Aug 10, 2017 | By Benedict

Tech giant Apple is preparing for the public release of its ARKit augmented reality SDK in the Fall, and staff at DottyAR have put a beta version of the tool to the test, lining it up against Vuforia, an established AR SDK.

For many average tech consumers, it all started with Pokémon Go. Although hardly the most consequential of apps, the monster-hunting game was the surprise smartphone sensation of 2016. Everybody was talking about it, virtually everyone was playing it, and seemingly overnight we had our first full-on look at augmented reality for the masses.

The public interest in Pokémon Go has understandably dwindled since its near-impossibly successfully honeymoon period, but the game well and truly laid the foundations for smartphone AR.

Drain batteries though it did, Pokémon Go (and Snapchat, of course) proved that AR can work effectively on average consumer tech, and opened the floodgates for a slew of new AR applications like Amikasa, Quiver, WallaMe, and Ink Hunter.

Before AR becomes fully dominant, however, the large army of would-be AR developers needs to have the right tools in place. With the right AR SDK, developers will be able to make the next Pokémon Go without having to re-write the ground rules of augmented reality.

Thankfully, there are already a large number of options out there, but that number is soon to increase by a very significant one.

Yes, existing AR SDKs like Vuforia, ARToolkit, and ARMedia will soon be joined by a new augmented reality heavyweight: ARKit, made by none other than tech giant Apple. Due for public release around September, ARKit is already being tested out by beta users, and early whisperings suggest the AR tool could blow its competition out of the water.

Wanting to put those rumors to rest, staff at DottyAR—a popular AR viewer that can be embedded into webpages—have tested the beta version of Apple’s ARKit against existing SDK Vuforia, made by Qualcomm but currently owned by software company PTC.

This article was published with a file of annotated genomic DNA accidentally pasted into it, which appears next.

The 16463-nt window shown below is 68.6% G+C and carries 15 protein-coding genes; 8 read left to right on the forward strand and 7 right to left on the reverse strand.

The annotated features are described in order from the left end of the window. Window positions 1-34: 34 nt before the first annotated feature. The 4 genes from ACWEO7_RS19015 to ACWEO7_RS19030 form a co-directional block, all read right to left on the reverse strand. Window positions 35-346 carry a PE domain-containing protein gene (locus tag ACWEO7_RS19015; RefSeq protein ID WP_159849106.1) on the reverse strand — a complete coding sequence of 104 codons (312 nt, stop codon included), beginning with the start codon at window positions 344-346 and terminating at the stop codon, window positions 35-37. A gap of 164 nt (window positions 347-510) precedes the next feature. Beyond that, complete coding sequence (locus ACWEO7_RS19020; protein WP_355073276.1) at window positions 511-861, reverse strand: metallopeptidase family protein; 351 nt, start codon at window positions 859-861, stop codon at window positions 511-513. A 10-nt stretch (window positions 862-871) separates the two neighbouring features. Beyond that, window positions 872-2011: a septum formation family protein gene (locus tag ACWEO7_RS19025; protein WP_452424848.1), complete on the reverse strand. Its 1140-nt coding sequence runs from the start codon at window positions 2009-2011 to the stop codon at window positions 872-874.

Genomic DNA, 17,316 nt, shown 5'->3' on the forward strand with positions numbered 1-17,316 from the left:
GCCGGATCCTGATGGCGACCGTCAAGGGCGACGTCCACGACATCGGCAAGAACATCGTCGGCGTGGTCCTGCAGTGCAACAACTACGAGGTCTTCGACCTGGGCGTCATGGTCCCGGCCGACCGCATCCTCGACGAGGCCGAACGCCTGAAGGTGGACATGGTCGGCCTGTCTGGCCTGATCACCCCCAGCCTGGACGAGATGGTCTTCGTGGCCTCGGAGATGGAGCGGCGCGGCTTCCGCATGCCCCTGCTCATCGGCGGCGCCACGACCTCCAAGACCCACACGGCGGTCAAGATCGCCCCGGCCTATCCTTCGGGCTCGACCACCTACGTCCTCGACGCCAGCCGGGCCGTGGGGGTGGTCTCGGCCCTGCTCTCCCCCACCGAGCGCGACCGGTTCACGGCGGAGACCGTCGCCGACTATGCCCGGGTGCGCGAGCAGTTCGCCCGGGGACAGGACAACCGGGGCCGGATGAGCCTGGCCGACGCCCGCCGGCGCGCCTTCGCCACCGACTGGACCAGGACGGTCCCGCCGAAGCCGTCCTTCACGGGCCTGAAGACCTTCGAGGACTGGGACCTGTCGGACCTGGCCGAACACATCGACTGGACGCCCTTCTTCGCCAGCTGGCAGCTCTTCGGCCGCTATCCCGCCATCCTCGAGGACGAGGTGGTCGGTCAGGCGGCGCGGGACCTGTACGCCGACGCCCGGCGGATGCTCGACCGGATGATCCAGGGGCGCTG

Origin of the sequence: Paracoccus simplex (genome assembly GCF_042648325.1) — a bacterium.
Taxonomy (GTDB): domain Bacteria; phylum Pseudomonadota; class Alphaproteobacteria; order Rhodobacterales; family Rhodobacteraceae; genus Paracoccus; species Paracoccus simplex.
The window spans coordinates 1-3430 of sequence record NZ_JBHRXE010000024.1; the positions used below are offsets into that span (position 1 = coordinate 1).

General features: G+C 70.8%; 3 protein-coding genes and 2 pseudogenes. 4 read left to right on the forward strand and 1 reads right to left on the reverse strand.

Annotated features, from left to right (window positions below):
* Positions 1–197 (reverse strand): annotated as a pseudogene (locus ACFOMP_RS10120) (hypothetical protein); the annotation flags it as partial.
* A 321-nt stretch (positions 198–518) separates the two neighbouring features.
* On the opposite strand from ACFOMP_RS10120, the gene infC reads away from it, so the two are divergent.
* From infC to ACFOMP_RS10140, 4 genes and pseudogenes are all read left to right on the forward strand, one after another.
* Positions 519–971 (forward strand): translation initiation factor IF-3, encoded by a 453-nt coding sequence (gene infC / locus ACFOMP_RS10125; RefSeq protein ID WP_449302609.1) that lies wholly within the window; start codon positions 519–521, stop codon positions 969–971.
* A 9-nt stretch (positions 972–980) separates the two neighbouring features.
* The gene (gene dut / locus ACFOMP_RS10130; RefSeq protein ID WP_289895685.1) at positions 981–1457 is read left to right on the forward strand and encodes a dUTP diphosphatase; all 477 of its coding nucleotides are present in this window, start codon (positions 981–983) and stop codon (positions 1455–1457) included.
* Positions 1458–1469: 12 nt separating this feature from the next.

Although it’s early days for ARKit, DottyAR’s review pours buckets of praise on the soon-to-be-released iPhone-friendly AR tool.

“For the testing we used the DottyAR app side by side using various 3D models in live collaboration,” explains DottyAR’s Ajay Shah. “We were collaborating with others around the globe on the objects that were placed in vision to see how they appeared for both users. Our main interest was to see if the user experience was significantly different with ARKit over the Vuforia to justify its entrance into the market.”

Although Shah and co eventually found plenty of justification for ARKit’s existence, let’s start with where Vuforia had the edge.

First and foremost, Apple’s ARKit has one major drawback: it’s only compatible with Apple devices. Already, that rules out its use on Android and Windows devices, meaning the majority of users from around the world will have to use SDKs like Vuforia unless they decide to switch their hardware allegiance to Apple.

Unfortunately for Vuforia, that’s about as bad as things get for ARKit, because DottyAR says it wins “straight out of the box” in terms of performance.

“The iPhone’s 6s and higher quickly find surfaces within the viewable space and allow users to lock 3D models (Augmented Objects) to these surfaces,” Shah reports. “The objects 'glue' themselves to the desired area in ARKit perfectly without the glitter on a well-defined plane. Vuforia has yet to release anything similar.”

The testing crew think this superior surface-finding is due to superior triangulation and SLAM algorithms in the Apple SDK.

Another area of the two SDKs that DottyAR wanted to compare side by side was lighting and realism. In this department, Apple’s ARKit won out again, with its environment matching “so impressive that it looks like the object is in it's natural state, i.e. it's actually in front of you.”

This smooth environment adaptation is bolstered by cool features like face tracking and detection and integration with Siri.

Performance aside, another huge advantage for the Apple SDK is its cost, which is…nothing. Vuforia requires a paid license, while ARKit does not.

Ultimately, DottyAR is throwing its weight firmly and absolutely behind the Apple AR tool, but does offer a few reasons for caution.

“This article sounds extremely bullish and optimistic for ARKit, and it is,” Shah says. “But we also need to remember that Android still consumes the majority of the worlds smart devices. So while Apple dominates the USA market share, it pales in comparison worldwide. So this is by no means the end of Vuforia or others including Google, which is also vested in AR.”

The beta version of ARKit, described by Apple as “a new framework that allows you to easily create unparalleled augmented reality experiences for iPhone and iPad,” is being bundled with iOS 11.

A stable release of the iOS 11 operating system is expected in the third quarter of 2017.



Posted in 3D Software



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